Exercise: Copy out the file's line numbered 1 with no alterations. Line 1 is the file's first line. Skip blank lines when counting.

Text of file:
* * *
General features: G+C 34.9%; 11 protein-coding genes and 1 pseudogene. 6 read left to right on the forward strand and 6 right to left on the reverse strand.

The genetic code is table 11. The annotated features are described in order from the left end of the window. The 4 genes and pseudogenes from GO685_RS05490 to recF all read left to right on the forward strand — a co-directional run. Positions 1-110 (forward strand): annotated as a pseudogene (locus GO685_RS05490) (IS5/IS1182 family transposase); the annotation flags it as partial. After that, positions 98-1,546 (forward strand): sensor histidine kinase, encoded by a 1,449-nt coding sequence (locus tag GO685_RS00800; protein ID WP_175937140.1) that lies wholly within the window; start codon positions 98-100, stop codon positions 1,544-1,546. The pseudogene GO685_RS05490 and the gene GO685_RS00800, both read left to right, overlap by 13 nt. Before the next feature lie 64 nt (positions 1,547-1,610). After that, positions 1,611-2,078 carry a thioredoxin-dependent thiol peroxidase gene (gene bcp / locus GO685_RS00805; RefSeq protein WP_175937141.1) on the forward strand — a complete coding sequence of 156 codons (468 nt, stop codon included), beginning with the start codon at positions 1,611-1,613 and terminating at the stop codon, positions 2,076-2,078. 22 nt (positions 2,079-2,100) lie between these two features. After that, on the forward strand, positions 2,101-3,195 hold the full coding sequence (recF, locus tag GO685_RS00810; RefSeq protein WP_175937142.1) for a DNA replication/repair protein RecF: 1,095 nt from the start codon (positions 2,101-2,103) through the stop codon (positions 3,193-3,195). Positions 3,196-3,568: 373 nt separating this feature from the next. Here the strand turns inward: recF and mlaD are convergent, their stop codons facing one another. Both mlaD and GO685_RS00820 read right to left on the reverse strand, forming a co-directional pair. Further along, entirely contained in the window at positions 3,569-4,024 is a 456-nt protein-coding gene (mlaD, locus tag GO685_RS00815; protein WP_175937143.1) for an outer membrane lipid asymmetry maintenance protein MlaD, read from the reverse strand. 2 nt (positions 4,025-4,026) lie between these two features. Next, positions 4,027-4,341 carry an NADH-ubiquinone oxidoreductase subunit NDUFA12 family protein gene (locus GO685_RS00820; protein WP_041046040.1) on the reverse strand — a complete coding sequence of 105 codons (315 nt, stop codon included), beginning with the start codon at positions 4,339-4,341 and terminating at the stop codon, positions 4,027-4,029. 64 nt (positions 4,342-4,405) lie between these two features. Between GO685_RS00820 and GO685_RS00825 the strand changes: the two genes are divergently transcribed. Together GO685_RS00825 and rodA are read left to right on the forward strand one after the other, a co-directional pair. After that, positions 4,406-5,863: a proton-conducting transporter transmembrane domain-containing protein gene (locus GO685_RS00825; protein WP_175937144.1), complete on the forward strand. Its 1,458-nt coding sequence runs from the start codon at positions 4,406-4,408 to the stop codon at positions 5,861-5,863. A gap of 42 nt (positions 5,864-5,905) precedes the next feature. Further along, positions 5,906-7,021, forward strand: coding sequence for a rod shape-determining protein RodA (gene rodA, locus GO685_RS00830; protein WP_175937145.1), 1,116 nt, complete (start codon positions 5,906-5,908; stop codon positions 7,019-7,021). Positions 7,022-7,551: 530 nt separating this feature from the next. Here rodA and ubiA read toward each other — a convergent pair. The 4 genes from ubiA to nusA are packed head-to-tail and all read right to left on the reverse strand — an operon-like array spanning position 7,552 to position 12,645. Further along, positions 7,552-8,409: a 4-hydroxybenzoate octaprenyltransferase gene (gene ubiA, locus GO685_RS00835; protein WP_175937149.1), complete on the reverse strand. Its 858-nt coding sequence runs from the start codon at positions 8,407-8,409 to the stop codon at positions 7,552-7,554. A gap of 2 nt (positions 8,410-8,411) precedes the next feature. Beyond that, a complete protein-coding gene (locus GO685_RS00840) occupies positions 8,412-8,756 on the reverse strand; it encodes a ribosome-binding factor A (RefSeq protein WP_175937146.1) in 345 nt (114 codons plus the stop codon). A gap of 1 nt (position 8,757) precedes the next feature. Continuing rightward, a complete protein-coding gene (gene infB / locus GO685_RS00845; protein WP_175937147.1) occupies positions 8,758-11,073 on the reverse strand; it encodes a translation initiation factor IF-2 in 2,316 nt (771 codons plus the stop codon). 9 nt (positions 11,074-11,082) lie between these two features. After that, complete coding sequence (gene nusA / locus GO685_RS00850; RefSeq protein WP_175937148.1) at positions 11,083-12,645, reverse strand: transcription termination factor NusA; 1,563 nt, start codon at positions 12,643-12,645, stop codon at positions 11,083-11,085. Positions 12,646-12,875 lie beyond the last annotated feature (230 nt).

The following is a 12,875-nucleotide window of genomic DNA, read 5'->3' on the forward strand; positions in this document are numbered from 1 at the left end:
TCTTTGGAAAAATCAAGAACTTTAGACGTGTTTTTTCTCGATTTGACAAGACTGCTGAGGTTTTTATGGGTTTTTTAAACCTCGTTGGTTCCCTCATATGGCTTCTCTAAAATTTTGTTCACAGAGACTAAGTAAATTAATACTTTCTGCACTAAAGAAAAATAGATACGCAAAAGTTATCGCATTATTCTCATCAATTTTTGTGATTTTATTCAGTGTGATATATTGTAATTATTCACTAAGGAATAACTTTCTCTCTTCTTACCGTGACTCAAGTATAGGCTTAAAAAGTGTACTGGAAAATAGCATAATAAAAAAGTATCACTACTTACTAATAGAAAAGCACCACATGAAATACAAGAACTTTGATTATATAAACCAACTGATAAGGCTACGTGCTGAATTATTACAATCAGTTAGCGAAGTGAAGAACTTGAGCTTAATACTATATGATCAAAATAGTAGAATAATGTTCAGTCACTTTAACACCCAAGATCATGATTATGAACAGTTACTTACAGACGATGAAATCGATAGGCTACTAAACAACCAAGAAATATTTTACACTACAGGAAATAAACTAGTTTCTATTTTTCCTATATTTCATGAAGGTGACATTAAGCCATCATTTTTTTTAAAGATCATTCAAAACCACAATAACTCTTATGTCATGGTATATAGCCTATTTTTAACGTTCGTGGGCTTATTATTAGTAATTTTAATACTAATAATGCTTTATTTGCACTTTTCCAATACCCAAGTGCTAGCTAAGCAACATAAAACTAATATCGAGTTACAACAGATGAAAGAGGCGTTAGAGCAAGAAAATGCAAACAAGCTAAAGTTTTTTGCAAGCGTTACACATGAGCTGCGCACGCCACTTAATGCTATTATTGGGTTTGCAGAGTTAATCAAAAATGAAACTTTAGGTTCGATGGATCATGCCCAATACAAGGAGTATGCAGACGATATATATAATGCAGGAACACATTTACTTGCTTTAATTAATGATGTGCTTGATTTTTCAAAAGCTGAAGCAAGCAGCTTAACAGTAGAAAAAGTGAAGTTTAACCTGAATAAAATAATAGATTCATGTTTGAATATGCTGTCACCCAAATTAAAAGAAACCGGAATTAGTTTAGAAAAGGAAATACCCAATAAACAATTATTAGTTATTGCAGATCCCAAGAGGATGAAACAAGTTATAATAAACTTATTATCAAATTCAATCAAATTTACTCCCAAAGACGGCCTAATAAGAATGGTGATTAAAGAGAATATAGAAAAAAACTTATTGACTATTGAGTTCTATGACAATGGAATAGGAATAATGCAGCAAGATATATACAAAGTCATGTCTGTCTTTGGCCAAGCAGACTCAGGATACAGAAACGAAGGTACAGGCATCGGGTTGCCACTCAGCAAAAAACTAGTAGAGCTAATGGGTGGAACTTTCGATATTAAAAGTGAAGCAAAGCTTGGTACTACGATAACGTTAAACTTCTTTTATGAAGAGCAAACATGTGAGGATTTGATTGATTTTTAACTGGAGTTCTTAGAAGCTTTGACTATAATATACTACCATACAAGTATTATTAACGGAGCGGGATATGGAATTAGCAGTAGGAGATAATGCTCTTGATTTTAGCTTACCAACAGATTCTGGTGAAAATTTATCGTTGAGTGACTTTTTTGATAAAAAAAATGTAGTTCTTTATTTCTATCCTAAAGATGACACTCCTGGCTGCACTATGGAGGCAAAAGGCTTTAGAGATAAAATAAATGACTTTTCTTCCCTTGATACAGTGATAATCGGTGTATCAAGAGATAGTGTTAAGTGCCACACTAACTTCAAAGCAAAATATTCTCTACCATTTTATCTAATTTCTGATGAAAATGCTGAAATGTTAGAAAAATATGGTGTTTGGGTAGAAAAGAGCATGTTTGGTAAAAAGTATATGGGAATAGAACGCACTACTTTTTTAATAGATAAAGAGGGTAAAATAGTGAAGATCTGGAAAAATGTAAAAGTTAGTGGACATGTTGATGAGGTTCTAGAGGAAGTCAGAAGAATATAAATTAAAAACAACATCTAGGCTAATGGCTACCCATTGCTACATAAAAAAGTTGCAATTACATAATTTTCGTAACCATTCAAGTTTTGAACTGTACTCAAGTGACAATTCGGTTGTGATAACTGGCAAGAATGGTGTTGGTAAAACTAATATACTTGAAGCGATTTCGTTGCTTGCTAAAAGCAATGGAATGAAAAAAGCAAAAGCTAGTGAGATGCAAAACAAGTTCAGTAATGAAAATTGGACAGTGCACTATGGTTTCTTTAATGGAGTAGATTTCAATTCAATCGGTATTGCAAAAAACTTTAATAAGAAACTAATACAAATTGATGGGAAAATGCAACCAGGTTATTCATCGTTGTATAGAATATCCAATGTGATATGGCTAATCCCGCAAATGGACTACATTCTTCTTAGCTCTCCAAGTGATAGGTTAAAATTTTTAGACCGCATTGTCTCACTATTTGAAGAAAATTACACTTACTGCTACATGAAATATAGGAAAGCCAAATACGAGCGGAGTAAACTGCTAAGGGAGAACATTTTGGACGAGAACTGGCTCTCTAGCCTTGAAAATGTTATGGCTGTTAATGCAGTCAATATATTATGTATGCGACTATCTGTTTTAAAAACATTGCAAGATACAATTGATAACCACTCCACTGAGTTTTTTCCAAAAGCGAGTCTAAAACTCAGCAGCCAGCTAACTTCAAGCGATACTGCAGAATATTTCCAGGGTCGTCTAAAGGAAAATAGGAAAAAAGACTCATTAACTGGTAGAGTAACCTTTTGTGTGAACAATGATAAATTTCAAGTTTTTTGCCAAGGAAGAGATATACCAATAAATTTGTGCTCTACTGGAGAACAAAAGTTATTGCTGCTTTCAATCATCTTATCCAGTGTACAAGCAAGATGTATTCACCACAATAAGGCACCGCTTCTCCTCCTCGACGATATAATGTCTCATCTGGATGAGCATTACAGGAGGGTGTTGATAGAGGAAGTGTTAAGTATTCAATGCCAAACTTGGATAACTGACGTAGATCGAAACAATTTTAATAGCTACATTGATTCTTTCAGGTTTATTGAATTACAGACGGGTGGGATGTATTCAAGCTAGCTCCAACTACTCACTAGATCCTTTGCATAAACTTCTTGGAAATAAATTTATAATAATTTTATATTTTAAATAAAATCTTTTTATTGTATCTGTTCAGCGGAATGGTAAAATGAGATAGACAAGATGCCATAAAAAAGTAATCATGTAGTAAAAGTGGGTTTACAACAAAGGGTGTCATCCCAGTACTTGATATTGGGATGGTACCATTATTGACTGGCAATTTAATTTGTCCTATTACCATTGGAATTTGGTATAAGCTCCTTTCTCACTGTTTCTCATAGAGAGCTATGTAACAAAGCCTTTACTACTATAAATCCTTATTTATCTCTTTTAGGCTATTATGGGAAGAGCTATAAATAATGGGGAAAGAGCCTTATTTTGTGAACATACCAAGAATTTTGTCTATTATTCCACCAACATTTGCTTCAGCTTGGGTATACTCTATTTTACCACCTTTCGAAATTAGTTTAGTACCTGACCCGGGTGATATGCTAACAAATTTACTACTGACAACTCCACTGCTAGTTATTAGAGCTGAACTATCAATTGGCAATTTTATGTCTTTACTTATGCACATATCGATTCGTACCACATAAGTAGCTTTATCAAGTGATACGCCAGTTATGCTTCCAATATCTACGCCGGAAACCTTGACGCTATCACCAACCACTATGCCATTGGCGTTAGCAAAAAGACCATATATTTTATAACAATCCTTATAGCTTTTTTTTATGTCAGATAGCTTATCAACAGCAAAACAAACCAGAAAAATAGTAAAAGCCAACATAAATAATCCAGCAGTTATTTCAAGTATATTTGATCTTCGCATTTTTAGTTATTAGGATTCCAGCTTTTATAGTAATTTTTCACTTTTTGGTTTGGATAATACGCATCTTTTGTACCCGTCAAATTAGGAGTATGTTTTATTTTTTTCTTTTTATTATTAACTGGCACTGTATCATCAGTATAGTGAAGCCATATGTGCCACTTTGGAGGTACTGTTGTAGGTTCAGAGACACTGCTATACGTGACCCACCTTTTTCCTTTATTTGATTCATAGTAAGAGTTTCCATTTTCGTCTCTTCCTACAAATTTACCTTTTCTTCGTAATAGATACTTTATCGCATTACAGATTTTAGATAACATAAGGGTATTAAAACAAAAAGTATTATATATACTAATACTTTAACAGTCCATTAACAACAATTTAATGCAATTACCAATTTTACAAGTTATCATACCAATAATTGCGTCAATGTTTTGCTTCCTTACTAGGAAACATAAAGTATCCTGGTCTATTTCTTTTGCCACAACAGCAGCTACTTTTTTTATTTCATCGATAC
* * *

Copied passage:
General features: G+C 34.9%; 11 protein-coding genes and 1 pseudogene. 6 read left to right on the forward strand and 6 right to left on the reverse strand.